It’s told from the alternating perspectives of Piper and Joel. The book is not well-written right from the start. It has confusing and awkward lines, dialogue that doesn’t sound real, and paper-thin characters. The opening makes little sense, as it has Joel waking up from having his tracking chip removed. But no one considered that taking off the suppressor he was wearing would lead the bad guys right to them. There’s no obvious reason why the suppressor couldn’t be kept near the chip at all times during surgery, except that the plot couldn’t happen if they were sensible.

So Piper, Joel and Angel need to get back to the others immediately, as the bad guys might be on the way. That means time to stop for a swim, which mainly seems to happen so Joel can admire Piper’s long legs, flat belly and perky breasts. That’s obviously more important than getting to safety.

Piper doesn’t get to make her own decisions about the love triangle (with Tyler and Joel). It’s all about what the men decide to do, not about what she decides. They decide if it’d be wrong for her to have a relationship with them. They decide when it’s over. Piper is often likened in the narrative to her daughter. They do the same things, get the same gifts from Joel, and he thinks of them together as his girls… but Piper is an adult and Angel is a child. Everyone seems to forget that Piper is not a child, and should be able to make her own decisions.

At one point, Piper does complain that a decision was made for her. But the narrative is quick to confirm she’s just being silly, as Joel knows best and is doing what’s right. Later, Piper thinks of herself as being female and irrational. Thank goodness she has some rational men around to guide her and save her from danger.

Angel is the perfect child. She doesn’t smell like vomit, never needs her nappies changed, and is always cooperative. She is the best dolph of them all, as she can speak as a baby, swim faster, is telepathic, and knows the languages of all living creatures. I was waiting for some crack, but she remains perfect in every way. I suppose she had to be, because it’s not like her parents were about to come up with a plan before rushing into certain death.

This is science fiction that doesn’t realise it’s not hard science, so keeps trying to explain things in ways that break the suspension of disbelief. More handwaving the details would have gone a long way, because the science is magic.

For example, having DNA from a certain species wouldn’t magically give someone the abilities of that species. Only having the traits the DNA codes for would do that. But in this book, dolphin DNA means they can swim faster, without any fins, flippers, webbed hands/feet or anything of that nature. When Angel can swim even faster, they think she must have some fish DNA that causes that. But still no outward physical swimming adaptations.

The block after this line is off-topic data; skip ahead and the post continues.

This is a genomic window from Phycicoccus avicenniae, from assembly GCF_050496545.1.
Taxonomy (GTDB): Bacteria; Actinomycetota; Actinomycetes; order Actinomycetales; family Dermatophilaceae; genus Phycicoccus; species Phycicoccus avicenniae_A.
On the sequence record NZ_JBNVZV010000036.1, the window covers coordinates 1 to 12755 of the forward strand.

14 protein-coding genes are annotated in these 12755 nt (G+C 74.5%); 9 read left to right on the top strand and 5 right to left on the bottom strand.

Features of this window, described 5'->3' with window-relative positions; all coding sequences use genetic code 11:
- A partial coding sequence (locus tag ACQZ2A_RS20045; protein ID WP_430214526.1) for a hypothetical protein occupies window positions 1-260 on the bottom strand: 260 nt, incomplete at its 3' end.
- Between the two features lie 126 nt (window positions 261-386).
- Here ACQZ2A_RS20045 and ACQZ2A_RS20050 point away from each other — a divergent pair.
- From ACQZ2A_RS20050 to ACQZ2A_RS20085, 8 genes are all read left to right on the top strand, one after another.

What dolphin DNA does give them is a blowhole and the ability to hold their breath for a long time. It also gives them eyes the colour of the ocean, hot model bodies, wonderful body scent, and beautiful voices. Because dolphins are known for all those things.

There’s also the discussion about dolphin telepathy. Saying that dolphins are telepathic, and therefore that’s why Angel is telepathic, is the sort of handwaving that goes on in science fiction. However, it actually says, “Dolphins can encode information with their echolocation and whistles. Some folks consider that telepathic.” I encode information in sounds from my vocal chords all the time, which I like to call having a language.

On to the part I was concerned about from the initial description: the voodoo. Molita is a vodou high priestess, who does various rituals for them. Angel, of course, is wiser than anyone who practises vodou and teaches Moilta better ways to do things. Later, there’s a conversation between the characters to explain to the reader about vodou. The whole thing is awkward, and full of the white characters thinking of it as dangerous dark magic and the like. There is at least some pushback that it’s a religion, but I wouldn’t call this a good example of vodou. It’s about on a level with the rest of the book.

Amy is barely there as a character, until she needs rescuing. One of the bad guys is described as albino, which reinforces the trope of albinistic people being inherently evil. Everyone falls in instalove. There are just so many points where I regretted thinking dolphin-human hybrids sounded fun.

Bad writing, worldbuilding and characterisation mean there’s not a lot going for this. I can see people reading it to boggle at the badness, but there’s not a lot else to recommend it. I did like the pet chicken.

[A copy of this book was received from the publisher for review purposes]

Wildwitch: Wildfire – Lene Kaaberbøl (author), Charlotte Barslund (translator), Rohan Eason (illustrator)

Wildfire CoverSeries: Wildwitch, #1
First Published: 7th January, 2016
Genre: Middle Grade Fantasy
Available: Amazon.com | Amazon UK

Clara is attacked by a large black cat on the way to school. When she gets sick from the wounds, her mother takes her to visit Aunt Isa for the first time. Isa is a wildwitch, and it looks like Clara might be too. The cat is only the start though. There’s something else going on, and it’s soon apparent that Clara needs training in order to defend herself.

The book looked as though it was inspired by traditional European witches. This is of particular interest to me, given my family connections. I wasn’t disappointed. The wildwitches are clearly based on that, down to having familiars (wildfriends), the nature focus of the magic, and a matriarchal system.